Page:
Sergio Marchionne, the chief executive officer of Fiat Chrysler Automobiles NV, the seventh-largest automaker in the world, was paid 31.3 million euros ($34 million) in 2014, with the earnings including a bonus for the merger of Fiat SpA to its subsidiary Chrysler Group LLC.
The royalties were discovered through a regulatory filing of the company, with Marchionne having a salary of 2.5 million euros each year, then adding yearly incentives worth 4 million euros and other compensation that brought the total to 6.6 million euros, according to a US regulator filling of FCA. Next off, the non-executive directors awarded the manager with a one-off cash award of 24.7 million euros that rewarded him for the strategic contribution to the group’s emergence in 2014. The one of a kind incentives will have a grant of 1.6 million restricted shares and a special bonus of 12 million euros that will be paid off only when his mandate ends, with the former also subject to shareholder approval.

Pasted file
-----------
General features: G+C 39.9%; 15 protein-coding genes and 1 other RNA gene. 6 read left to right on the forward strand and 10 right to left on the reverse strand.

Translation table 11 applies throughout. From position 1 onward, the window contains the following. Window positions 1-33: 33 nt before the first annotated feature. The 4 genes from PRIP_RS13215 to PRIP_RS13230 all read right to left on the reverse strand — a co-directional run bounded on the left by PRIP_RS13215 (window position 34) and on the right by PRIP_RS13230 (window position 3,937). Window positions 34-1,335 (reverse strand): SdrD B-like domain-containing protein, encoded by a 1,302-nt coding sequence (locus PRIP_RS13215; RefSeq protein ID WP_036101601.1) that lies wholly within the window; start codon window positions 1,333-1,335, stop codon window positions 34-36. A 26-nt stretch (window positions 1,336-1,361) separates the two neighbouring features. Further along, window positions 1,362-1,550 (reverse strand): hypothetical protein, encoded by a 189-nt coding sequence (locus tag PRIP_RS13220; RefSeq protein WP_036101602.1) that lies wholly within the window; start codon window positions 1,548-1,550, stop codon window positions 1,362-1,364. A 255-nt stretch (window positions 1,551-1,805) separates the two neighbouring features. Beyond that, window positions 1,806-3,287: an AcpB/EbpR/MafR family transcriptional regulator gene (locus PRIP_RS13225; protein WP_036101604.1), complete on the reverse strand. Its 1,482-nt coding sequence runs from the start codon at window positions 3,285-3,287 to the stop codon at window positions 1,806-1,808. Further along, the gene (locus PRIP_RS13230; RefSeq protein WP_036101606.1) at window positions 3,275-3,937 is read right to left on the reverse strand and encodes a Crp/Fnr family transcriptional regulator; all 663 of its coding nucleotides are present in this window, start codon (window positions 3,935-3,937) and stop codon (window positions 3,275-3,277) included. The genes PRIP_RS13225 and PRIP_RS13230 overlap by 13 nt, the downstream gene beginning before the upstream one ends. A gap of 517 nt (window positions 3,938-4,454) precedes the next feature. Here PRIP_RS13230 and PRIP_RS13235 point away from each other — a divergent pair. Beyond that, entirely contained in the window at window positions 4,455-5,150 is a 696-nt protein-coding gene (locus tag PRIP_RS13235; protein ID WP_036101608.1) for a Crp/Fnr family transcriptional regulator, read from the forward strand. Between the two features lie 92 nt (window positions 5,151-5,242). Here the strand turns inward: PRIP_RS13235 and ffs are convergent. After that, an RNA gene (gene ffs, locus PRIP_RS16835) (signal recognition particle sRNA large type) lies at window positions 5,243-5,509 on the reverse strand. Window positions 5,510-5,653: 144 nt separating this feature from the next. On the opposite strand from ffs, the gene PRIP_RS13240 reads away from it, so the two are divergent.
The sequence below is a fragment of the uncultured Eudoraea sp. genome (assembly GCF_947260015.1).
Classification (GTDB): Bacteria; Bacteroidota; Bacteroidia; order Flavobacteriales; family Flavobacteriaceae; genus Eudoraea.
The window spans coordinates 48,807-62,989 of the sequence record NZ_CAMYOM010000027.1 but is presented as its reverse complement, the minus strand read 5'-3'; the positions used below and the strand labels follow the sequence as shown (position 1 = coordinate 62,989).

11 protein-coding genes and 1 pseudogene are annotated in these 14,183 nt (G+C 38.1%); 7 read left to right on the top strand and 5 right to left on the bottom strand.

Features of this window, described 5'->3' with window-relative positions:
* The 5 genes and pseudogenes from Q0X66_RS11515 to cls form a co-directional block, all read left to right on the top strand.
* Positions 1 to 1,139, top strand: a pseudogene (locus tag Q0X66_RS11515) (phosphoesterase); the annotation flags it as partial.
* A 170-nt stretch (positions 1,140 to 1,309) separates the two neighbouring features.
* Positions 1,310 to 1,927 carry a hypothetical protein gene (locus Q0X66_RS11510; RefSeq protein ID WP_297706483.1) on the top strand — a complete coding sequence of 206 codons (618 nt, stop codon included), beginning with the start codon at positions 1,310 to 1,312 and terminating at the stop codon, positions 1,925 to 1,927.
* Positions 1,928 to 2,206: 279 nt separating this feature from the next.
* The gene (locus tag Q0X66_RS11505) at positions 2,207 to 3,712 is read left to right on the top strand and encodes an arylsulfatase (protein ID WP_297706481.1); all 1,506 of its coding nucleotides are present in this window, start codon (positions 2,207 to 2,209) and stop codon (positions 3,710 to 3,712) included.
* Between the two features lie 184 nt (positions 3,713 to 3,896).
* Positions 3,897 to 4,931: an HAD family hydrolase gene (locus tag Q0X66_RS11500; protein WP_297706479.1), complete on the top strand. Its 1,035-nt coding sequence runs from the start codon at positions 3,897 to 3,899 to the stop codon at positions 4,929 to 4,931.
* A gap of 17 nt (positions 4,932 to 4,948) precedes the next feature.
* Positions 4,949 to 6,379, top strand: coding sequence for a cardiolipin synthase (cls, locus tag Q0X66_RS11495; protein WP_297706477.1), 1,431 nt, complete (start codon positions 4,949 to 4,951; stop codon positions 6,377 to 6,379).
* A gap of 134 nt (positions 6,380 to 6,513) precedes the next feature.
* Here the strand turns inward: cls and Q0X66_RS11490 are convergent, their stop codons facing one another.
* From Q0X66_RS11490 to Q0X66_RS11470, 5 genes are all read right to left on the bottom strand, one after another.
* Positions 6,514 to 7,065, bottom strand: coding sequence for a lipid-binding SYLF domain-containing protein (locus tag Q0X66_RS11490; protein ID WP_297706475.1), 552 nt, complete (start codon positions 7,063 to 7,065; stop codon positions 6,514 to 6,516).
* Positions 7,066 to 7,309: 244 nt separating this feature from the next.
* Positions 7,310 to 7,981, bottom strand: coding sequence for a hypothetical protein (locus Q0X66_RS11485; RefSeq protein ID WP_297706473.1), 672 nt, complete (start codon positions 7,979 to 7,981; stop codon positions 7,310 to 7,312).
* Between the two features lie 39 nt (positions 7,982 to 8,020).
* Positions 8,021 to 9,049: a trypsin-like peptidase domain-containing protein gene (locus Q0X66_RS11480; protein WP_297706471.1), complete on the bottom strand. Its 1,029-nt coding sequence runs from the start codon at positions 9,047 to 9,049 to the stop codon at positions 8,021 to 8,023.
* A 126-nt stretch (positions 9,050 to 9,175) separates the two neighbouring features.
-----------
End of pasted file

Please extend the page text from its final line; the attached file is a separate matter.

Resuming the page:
The 62-year-old executive last year said he would only stay with the company he helped create through the end of a five-year financial and sales strategy due for completion in 2018. The plan includes a massive sales and financial profit boost through the global expansion of the Jeep brand, the rejuvenation of the Alfa Romeo unit and the repositioning of other brands, including the namesake brand Fiat or luxury division Maserati. The executive currently also serves as chairman of ultra-luxury unit Fiat and chief executive of FCA US – the American division of the company, formerly known as Chrysler Group LLC.